The owner of British Airways said today it had agreed to buy troubled airline BMI in a move which will increase its hold on the takeover and landing slots at Heathrow airport.
International Airlines Group (IAG), which also owns Spanish Carrier Iberia, has bought the airline from German carrier Lufthansa in a deal which has infuriated rivals such as Richard Branson’s Virgin Atlantic.
IAG would own more than half of the landing slots at the UK’s busiest airport if the deal is completed.
Virgin, which today said it had also made a bid for BMI, said: “British Airways’ hold over Heathrow is already too dominant and we are very concerned - as the competition authorities should also be – that BA’s purchase of BMI would be disastrous for consumer choice and competition.”
IAG said the deal is still subject to a binding purchase agreement and regulatory clearance but it envisages a deal could be signed in the first quarter of 2012.
The proposed deal came as IAG forecast it would double operating profits this year despite reporting a 34% fall in the third quarter to €351m.
Chief executive Willie Walsh said acquiring BMI would be great for IAG and the British economy but admitted the group did not have an exclusive deal with Lufthansa and also had yet to complete required accounting checks on BMI.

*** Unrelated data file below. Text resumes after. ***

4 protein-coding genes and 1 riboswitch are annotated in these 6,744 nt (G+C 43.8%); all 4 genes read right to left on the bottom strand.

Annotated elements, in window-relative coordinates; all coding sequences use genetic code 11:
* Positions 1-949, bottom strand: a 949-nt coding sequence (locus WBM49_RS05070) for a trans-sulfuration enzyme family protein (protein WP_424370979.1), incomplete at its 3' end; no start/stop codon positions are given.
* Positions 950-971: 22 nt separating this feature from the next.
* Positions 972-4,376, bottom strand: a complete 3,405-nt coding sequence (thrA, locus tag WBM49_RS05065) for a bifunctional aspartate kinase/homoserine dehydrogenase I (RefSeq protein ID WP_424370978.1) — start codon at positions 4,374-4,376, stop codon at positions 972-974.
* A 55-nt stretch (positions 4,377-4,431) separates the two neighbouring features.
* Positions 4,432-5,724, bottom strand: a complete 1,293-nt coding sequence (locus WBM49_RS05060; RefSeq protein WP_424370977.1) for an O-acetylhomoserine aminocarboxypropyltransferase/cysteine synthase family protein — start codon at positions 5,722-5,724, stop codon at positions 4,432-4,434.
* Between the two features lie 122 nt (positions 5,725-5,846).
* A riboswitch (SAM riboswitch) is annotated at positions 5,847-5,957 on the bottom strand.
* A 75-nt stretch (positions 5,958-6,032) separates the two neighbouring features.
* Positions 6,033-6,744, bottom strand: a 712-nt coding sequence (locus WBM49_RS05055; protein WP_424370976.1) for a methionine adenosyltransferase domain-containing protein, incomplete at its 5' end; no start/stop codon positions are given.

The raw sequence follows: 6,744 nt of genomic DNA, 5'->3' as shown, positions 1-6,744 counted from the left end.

He did not see any regulatory issues arising, even though IAG would control 53% of takeover and landing slots at Heathrow if it completes the deal.
That percentage was still lower than its rival competitors in Europe at their key airports, he claimed, adding that Lufthansa would not have progressed discussions if it was not confident a takeover would be allowed.
He said IAG would use BMI to expand its long-haul network, especially into the fast-growing economies of Asia and Latin America.
Third-quarter profits were squeezed as fuel costs rose by 23.7% in the three months to September and by 28.5% to €3.75bn over the whole of 2011 so far. Revenues in the latest quarter rose by 2.2% to €4.49bn.
Mr Walsh said the additional €263m cost of fuel would have been even higher without hedging and favourable currency movements.
The cost of fuel was the biggest challenge facing the industry in the short and medium term, he added.
The carrier also saw some softening in premium traffic in October due to the economic uncertainty in the eurozone and elsewhere.
Economy traffic was also weaker than last year, especially in Spain, and the group will cut capacity if the downturn is sustained, IAG said.